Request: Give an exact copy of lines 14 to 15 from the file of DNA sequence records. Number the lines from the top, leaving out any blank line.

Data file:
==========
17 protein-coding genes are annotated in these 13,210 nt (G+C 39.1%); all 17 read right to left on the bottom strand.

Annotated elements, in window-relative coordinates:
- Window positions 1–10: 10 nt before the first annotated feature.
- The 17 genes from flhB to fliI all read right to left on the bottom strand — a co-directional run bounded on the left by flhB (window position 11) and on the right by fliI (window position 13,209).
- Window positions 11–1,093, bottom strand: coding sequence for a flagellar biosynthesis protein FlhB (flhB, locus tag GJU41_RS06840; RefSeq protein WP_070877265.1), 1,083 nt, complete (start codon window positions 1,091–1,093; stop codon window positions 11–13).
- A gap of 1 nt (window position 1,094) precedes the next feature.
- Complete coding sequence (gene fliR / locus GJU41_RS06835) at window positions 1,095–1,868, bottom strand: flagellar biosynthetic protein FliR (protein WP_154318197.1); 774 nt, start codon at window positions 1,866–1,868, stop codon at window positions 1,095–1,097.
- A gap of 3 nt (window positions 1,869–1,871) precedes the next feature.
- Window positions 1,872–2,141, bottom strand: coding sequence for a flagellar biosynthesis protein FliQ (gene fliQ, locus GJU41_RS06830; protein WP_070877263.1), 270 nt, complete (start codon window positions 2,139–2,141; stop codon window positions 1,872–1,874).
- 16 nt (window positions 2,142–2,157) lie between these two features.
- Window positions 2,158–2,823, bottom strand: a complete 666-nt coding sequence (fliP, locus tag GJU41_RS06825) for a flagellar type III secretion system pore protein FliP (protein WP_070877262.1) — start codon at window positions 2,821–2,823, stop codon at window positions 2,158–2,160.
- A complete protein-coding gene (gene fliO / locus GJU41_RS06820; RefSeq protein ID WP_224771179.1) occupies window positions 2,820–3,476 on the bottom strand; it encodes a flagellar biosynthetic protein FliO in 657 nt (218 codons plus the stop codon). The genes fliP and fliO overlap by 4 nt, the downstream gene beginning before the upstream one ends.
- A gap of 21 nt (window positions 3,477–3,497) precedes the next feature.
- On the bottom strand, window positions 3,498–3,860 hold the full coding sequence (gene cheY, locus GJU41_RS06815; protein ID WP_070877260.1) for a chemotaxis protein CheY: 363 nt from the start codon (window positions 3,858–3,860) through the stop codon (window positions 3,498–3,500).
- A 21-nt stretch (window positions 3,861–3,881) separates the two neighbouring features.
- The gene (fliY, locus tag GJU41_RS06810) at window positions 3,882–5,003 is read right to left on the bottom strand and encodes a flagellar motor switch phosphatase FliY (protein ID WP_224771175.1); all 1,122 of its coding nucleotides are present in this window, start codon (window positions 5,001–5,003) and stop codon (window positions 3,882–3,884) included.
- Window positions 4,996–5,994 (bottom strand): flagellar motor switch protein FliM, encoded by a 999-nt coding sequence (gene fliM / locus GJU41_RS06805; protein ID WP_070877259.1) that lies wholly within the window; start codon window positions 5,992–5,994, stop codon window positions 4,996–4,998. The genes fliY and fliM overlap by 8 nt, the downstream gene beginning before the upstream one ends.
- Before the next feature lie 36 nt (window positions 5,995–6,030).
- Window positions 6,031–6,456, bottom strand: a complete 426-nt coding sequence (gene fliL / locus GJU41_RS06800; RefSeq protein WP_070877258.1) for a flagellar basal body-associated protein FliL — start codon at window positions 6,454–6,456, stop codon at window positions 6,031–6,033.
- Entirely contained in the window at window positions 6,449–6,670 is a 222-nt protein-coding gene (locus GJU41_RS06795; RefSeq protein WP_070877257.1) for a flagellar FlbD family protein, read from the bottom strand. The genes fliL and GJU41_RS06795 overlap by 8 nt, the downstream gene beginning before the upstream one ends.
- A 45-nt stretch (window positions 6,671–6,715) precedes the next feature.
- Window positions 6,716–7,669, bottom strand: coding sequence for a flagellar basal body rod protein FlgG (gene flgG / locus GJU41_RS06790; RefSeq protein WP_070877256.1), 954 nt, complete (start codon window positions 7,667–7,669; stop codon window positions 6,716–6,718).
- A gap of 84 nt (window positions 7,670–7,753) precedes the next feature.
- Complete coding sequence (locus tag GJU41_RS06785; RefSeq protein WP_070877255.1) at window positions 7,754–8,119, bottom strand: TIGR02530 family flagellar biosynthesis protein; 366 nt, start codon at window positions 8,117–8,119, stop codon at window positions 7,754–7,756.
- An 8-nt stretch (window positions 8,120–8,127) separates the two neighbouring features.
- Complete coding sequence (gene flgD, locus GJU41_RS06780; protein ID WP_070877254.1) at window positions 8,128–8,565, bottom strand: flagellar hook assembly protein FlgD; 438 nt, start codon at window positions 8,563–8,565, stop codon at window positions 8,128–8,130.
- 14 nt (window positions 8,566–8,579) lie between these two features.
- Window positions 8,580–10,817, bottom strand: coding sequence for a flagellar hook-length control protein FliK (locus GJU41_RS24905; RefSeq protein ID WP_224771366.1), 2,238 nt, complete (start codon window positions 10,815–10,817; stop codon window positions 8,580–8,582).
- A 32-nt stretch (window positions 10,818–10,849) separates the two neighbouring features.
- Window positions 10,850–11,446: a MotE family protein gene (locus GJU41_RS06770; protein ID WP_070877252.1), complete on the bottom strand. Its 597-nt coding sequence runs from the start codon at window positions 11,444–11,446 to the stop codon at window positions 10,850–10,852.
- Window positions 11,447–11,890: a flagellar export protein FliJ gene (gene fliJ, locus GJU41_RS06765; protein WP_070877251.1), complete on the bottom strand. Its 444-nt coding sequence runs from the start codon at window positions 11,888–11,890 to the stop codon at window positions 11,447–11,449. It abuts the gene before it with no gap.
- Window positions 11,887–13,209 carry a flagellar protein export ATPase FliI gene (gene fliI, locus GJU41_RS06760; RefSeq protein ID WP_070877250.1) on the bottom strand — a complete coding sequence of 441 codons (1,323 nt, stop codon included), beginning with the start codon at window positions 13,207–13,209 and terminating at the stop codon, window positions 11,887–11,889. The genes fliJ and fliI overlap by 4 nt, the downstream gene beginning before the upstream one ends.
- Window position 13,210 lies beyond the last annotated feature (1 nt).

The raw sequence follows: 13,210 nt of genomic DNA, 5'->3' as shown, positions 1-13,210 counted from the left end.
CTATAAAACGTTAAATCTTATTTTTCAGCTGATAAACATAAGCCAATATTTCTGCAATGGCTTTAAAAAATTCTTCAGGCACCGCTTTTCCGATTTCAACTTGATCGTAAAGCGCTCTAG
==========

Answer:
- On the bottom strand, window positions 3,498–3,860 hold the full coding sequence (gene cheY, locus GJU41_RS06815; protein ID WP_070877260.1) for a chemotaxis protein CheY: 363 nt from the start codon (window positions 3,858–3,860) through the stop codon (window positions 3,498–3,500).
- A 21-nt stretch (window positions 3,861–3,881) separates the two neighbouring features.